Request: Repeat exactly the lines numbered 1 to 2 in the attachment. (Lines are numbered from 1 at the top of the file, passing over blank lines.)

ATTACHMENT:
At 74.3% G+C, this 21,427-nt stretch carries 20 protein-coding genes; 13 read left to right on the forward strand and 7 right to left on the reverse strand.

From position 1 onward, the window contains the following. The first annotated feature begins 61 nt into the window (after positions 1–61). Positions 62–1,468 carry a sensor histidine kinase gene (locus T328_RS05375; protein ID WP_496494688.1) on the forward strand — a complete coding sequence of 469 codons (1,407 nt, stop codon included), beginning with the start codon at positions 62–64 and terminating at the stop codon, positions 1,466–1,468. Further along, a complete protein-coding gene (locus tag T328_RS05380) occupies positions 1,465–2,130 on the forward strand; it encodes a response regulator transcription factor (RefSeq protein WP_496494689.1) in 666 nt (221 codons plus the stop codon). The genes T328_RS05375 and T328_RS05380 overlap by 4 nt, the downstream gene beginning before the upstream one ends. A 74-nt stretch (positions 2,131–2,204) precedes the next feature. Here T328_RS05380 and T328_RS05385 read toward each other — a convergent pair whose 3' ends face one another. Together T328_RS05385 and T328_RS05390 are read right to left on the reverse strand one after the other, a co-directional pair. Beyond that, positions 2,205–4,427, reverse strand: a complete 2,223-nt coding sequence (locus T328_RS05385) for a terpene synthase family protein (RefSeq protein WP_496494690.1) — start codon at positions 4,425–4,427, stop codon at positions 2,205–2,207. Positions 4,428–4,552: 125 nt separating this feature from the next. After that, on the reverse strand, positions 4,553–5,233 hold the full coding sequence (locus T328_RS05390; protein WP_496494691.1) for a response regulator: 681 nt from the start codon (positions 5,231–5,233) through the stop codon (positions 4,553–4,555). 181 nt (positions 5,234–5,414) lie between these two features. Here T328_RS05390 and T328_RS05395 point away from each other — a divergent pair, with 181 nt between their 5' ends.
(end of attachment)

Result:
At 74.3% G+C, this 21,427-nt stretch carries 20 protein-coding genes; 13 read left to right on the forward strand and 7 right to left on the reverse strand.

From position 1 onward, the window contains the following. The first annotated feature begins 61 nt into the window (after positions 1–61). Positions 62–1,468 carry a sensor histidine kinase gene (locus T328_RS05375; protein ID WP_496494688.1) on the forward strand — a complete coding sequence of 469 codons (1,407 nt, stop codon included), beginning with the start codon at positions 62–64 and terminating at the stop codon, positions 1,466–1,468. Further along, a complete protein-coding gene (locus tag T328_RS05380) occupies positions 1,465–2,130 on the forward strand; it encodes a response regulator transcription factor (RefSeq protein WP_496494689.1) in 666 nt (221 codons plus the stop codon). The genes T328_RS05375 and T328_RS05380 overlap by 4 nt, the downstream gene beginning before the upstream one ends. A 74-nt stretch (positions 2,131–2,204) precedes the next feature. Here T328_RS05380 and T328_RS05385 read toward each other — a convergent pair whose 3' ends face one another. Together T328_RS05385 and T328_RS05390 are read right to left on the reverse strand one after the other, a co-directional pair. Beyond that, positions 2,205–4,427, reverse strand: a complete 2,223-nt coding sequence (locus T328_RS05385) for a terpene synthase family protein (RefSeq protein WP_496494690.1) — start codon at positions 4,425–4,427, stop codon at positions 2,205–2,207. Positions 4,428–4,552: 125 nt separating this feature from the next. After that, on the reverse strand, positions 4,553–5,233 hold the full coding sequence (locus T328_RS05390; protein WP_496494691.1) for a response regulator: 681 nt from the start codon (positions 5,231–5,233) through the stop codon (positions 4,553–4,555). 181 nt (positions 5,234–5,414) lie between these two features. Here T328_RS05390 and T328_RS05395 point away from each other — a divergent pair, with 181 nt between their 5' ends.